The name Resident Evil has long been synonymous with “survival horror,” a trend which the newest entry in the series Resident Evil 7: Biohazard easily carries on.
Set deep in the countryside of Louisiana, on the grounds of what appears to be an old plantation, Resident Evil 7: Biohazard puts the player in the shoes of Ethan Winters as he sets out to find his wife, Mia. After disappearing for three years with no contact, Ethan receives a disturbing email from Mia where she claims she needs his help and gives him directions to the Baker family plantation, which sets the events of the game into action.
Resident Evil 7 is a return to classic form, when compared to the most recent installments of the franchise, focusing more on the “survival” and “horror” aspects than slick looking action sequences.
In addition, the gameplay uses mechanics that were in some of the early Resident Evil games, such as limited space in the player’s inventory, combining items to craft what the player needs, and tracking down keys to open new areas.
One area where the game truly shines is the simply oppressive atmosphere that it creates, right from the opening moments of the game. Whether it is the beautiful, yet disgusting art, the sound design, or the way combat works, Resident Evil 7 clearly aims to make the player uneasy and feel like they’re in over their head. It had been years since a video game made me physically uncomfortable, but this one managed to do it within the first five minutes.
While a majority of the game is done with a muted color palette of brown, black, grey, and other darker tones, the environment still retains a clarity that helps drive home the run-down and disturbing nature of the Baker house.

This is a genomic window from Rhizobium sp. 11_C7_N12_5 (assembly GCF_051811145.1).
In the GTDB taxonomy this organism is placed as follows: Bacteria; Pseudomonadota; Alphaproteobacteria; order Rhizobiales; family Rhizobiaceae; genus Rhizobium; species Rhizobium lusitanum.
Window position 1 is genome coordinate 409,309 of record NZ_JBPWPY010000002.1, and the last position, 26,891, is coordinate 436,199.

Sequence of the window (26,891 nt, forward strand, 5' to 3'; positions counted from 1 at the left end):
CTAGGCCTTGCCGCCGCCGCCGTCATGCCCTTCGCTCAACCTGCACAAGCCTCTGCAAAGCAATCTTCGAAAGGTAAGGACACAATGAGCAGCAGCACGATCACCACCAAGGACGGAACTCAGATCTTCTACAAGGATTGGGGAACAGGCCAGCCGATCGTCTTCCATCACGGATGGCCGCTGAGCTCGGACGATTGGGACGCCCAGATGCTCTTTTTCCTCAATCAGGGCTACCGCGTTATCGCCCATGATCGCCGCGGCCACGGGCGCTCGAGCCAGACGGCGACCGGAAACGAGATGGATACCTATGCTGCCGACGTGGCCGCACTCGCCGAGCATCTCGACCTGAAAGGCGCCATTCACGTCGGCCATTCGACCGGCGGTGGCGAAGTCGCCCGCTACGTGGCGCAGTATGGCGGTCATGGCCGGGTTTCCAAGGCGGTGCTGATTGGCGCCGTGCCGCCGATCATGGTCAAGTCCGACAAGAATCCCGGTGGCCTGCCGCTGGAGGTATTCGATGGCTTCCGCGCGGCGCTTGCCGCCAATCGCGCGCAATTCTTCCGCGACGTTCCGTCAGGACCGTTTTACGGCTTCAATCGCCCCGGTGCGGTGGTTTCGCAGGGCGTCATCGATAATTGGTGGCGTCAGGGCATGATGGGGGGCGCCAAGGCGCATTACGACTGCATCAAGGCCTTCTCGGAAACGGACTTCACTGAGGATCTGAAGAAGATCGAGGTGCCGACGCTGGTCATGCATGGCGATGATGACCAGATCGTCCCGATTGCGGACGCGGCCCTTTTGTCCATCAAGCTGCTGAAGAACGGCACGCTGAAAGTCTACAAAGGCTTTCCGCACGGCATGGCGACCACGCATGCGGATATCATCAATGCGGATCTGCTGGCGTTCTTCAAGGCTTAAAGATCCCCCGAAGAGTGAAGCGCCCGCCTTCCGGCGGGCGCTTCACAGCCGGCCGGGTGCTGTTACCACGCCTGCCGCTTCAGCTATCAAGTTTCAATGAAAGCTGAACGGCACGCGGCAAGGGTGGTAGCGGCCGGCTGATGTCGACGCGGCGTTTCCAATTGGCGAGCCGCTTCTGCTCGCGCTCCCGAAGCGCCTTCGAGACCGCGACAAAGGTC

Sound design is a key part of any horror game, as it allows the game to immerse the player in the situation, and Resident Evil 7 has it in spades.
Every area that Ethan passes through feels alive, whether it is rain lashing against the windowpanes, creatures shuffling around just out of sight, or the Baker family’s deranged patriarch, Jack, calling out to you while he does his best impression of Jack Nicholson from The Shining, the game draws the player in and creates tension that breeds a nearly oppressive atmosphere that helps drive each scare home.
Combat in Resident Evil 7 is another aspect that helps to drive home that Ethan is in way over his head. The enemies that the player encounters don’t always move like a human would, betraying their true nature.
Combine this with the fact that Ethan can’t take much in the way of damage and each and every fight turns into a split second decision of fight or flight, followed by a frantic scramble to not die. If you’re looking for a game that is going to draw you in, put you on edge, and keep you that way from start to finish, Resident Evil 7: Biohazard is definitely worth checking out.